UK map of 12p-per-litre fuel duty rise


Pounded at the pump: UK map reveals where drivers will be hardest hit by the 12p-per-litre fuel duty rise this March

  • Fuel duty could soar by 12p per litre this spring, an increase of 23 per cent
  • Analysts say the tax increase will ‘disastrously hurt’ drivers outside London
  • Residents in the East Midlands, West Midlands and North East will be hardest-hit 

Drivers outside of London are going to be hardest hit by Jeremy Hunt’s proposed 23 per cent fuel duty increase in March this year.

Fuel duty could soar by 12p-per-litre this spring and ‘disastrously hurt’ drivers outside of the capital who spend twice as much on petrol than Londoners, analysis revealed.

Residents in the East Midlands, West Midlands and the North East are expected to feel to the impacts of the hike the most, according to data collected by FairFuelUK.

Analysts predict the fuel tax increase will cause economic damage by adding 2.3 per cent to inflation, cutting the GDP by 1 per cent and result in 31,000 job losses.

Fuel duty could soar by 12p per litre this spring and ‘disastrously hurt’ drivers outside of the capital who spend twice as much on petrol than Londoners, analysis revealed

London households spend 2.2 per cent of their expenditure at the petrol pumps, FairFuelUK researchers revealed to MailOnline.

But more than 90 per cent of all household fuel spending occurs outside of the capital and in all other regions spending on motor fuel is at least 50 per cent higher as a percentage of spending than in London. 

Householders in the East Midlands fork out 4.4 per cent of their expenditure for petrol. 

Those residing in the West Midlands and the North East are expending 4.3 per cent of funds on fuel.

FairFuelUK founder Howard Cox also branded the tax hike as ‘regressive,’ arguing that the poorest 10 per cent of the population spend proportionately more than twice as much on fuel as the richer groups.

The poorest tenth of drivers spend 7.2 per cent on fuel compared to 3.3 per cent spent amongst the richest tenth, data has shown.

‘The Chancellor’s hush-hush 12p planned paralysing fuel duty hike, trumpeted by the OBR, is not only ruinous for the nation’s economic recovery, it will disastrously hurt drivers, who live outside planet London,’ Mr Cox alleged.

‘The capital’s fiscal decision makers, fail to grasp that there is much greater fuel usage per head in other parts of the country.’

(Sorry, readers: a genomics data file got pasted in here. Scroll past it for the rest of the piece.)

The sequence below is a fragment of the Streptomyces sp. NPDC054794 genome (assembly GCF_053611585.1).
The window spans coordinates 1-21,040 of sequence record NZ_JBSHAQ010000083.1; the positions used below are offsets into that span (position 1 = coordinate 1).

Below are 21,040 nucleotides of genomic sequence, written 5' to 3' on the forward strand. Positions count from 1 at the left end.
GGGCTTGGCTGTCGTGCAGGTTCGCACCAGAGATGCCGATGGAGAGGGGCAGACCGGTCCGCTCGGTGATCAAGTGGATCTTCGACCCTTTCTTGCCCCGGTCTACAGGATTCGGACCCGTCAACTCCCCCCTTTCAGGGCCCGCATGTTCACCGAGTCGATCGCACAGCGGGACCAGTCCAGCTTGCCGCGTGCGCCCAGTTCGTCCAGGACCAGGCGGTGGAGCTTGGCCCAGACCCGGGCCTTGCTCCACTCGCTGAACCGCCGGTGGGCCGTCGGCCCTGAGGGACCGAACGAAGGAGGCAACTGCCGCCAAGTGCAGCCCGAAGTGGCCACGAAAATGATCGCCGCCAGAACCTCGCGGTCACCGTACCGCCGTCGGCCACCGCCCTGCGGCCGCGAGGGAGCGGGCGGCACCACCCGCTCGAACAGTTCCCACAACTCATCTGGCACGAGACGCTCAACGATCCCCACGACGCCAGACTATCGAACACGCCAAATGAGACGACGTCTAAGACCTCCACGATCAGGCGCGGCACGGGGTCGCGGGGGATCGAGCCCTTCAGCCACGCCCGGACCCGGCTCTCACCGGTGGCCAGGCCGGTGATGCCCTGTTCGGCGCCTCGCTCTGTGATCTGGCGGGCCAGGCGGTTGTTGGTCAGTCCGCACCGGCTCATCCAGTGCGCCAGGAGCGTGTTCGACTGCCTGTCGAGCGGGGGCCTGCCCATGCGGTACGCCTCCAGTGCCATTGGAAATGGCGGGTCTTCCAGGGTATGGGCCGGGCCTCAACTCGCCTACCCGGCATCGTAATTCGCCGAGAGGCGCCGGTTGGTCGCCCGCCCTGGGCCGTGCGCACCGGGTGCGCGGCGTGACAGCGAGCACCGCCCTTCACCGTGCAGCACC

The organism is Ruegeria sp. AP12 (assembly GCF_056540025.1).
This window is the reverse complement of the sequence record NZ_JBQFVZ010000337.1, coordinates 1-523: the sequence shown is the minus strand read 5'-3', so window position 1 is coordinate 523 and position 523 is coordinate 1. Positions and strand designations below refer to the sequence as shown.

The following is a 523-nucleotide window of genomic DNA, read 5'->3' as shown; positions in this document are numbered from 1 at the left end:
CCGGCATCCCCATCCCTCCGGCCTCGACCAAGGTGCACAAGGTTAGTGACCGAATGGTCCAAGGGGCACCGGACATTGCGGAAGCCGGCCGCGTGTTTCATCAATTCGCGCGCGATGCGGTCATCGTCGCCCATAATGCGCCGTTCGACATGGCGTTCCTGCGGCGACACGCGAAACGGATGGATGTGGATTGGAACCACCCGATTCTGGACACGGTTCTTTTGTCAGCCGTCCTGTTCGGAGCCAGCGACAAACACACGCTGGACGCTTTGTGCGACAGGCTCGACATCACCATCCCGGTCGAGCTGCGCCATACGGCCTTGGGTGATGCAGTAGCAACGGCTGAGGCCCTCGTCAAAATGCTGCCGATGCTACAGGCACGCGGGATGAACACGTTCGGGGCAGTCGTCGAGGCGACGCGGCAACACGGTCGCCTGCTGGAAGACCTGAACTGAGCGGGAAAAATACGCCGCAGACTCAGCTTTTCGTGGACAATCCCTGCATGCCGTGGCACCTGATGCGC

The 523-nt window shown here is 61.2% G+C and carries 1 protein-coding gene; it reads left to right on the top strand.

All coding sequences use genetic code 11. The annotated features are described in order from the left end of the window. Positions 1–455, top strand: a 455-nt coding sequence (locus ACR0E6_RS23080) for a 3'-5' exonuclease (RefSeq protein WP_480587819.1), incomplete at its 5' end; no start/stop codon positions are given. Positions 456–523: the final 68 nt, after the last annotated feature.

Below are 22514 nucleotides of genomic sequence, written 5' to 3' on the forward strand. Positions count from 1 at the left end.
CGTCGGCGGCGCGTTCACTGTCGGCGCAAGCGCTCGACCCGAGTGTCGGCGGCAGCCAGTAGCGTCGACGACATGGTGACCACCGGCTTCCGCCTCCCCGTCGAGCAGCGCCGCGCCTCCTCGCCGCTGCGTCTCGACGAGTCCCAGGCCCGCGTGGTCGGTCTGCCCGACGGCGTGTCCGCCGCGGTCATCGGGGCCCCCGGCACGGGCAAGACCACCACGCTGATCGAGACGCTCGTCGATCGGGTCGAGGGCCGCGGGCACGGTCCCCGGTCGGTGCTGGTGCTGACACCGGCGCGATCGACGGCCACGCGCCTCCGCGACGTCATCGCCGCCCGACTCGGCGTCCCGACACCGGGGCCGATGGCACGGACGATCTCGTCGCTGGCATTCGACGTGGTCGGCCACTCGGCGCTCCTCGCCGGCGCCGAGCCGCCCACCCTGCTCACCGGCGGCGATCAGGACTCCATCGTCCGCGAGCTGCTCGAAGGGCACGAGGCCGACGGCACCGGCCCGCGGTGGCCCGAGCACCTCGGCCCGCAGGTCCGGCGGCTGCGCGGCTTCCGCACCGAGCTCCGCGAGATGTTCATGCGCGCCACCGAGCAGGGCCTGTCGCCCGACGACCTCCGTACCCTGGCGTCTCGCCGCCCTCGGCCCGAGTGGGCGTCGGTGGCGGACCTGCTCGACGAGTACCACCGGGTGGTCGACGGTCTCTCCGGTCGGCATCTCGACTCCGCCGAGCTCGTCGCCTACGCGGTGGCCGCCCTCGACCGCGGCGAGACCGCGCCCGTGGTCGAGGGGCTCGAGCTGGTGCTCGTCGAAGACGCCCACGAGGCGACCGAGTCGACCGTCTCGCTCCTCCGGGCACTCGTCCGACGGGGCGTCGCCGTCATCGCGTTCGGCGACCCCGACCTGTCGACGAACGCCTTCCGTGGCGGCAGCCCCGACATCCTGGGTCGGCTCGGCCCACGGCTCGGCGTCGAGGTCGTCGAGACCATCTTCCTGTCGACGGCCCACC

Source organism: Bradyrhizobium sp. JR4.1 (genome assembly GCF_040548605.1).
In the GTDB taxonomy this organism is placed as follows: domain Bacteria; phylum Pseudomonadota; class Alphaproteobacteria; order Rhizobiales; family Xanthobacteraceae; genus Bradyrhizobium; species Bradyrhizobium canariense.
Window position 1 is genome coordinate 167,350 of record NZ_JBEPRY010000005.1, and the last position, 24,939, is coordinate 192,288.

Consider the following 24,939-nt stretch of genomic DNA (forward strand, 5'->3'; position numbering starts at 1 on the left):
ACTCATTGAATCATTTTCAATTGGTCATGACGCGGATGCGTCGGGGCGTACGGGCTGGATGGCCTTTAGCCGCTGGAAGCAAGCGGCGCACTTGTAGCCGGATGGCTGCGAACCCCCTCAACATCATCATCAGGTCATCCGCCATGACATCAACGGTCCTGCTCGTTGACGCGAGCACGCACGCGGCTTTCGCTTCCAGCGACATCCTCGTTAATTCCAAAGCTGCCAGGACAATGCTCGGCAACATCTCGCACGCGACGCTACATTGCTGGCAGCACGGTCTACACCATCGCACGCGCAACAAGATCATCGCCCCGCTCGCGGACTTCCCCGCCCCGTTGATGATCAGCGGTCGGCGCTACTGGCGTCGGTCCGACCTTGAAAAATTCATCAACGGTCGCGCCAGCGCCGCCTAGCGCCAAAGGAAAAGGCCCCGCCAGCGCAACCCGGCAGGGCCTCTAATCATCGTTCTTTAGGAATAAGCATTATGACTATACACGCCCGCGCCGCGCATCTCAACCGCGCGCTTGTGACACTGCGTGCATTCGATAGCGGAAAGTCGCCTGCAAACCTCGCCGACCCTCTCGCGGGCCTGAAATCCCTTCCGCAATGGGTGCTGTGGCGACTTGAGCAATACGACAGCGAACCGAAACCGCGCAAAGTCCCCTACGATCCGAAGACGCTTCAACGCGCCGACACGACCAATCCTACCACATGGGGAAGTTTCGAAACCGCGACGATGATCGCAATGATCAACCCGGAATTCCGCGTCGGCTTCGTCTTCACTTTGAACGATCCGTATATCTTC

Mr Hunt will make his final decision on a fuel duty hike in his March 15th budget.

Households in the East Midlands, West Midlands and the North East are expected to feel to the hardest impacts of the hike

Households in the East Midlands, West Midlands and the North East are expected to feel to the hardest impacts of the hike

The proposed petrol tax hike comes as the UK battles a cost-of-living crisis that has seen skyrocketing inflation and soaring energy bills. 

Households across Britain are also being punished with a ‘stealth tax’ on their energy bills amounting to billions of pounds to pay for the bailout of dozens of electricity and gas supply companies. 

The levy could rise further still if more companies go under. 

Campaigners have condemned the increases to the levy, which has soared over the past 12 months. 

The charge traditionally covers the daily cost of connecting customers to their gas and electricity supplies, and for the upkeep of networks.

But sums have risen on average by almost 50 per cent – from an average of £186 to £273 – over the past year.

The increase across all bill-payers is believed to be more than £2 billion.

The charge is a stand-alone levy and should not have been affected by the vast hikes in wholesale energy prices worldwide exacerbated by Russia’s invasion of Ukraine.

However, the standing charge rises were approved by industry regulator Ofgem to cover the cost of its bungled regulation of the market, which led to about 30 firms going bankrupt over the last couple of years.

Most perniciously, campaigners allege the charge is regressive – with cash-strapped pensioners living alone, and frugally, forced to pay as much as millionaires in large, well-heated homes. 



Read more at DailyMail.co.uk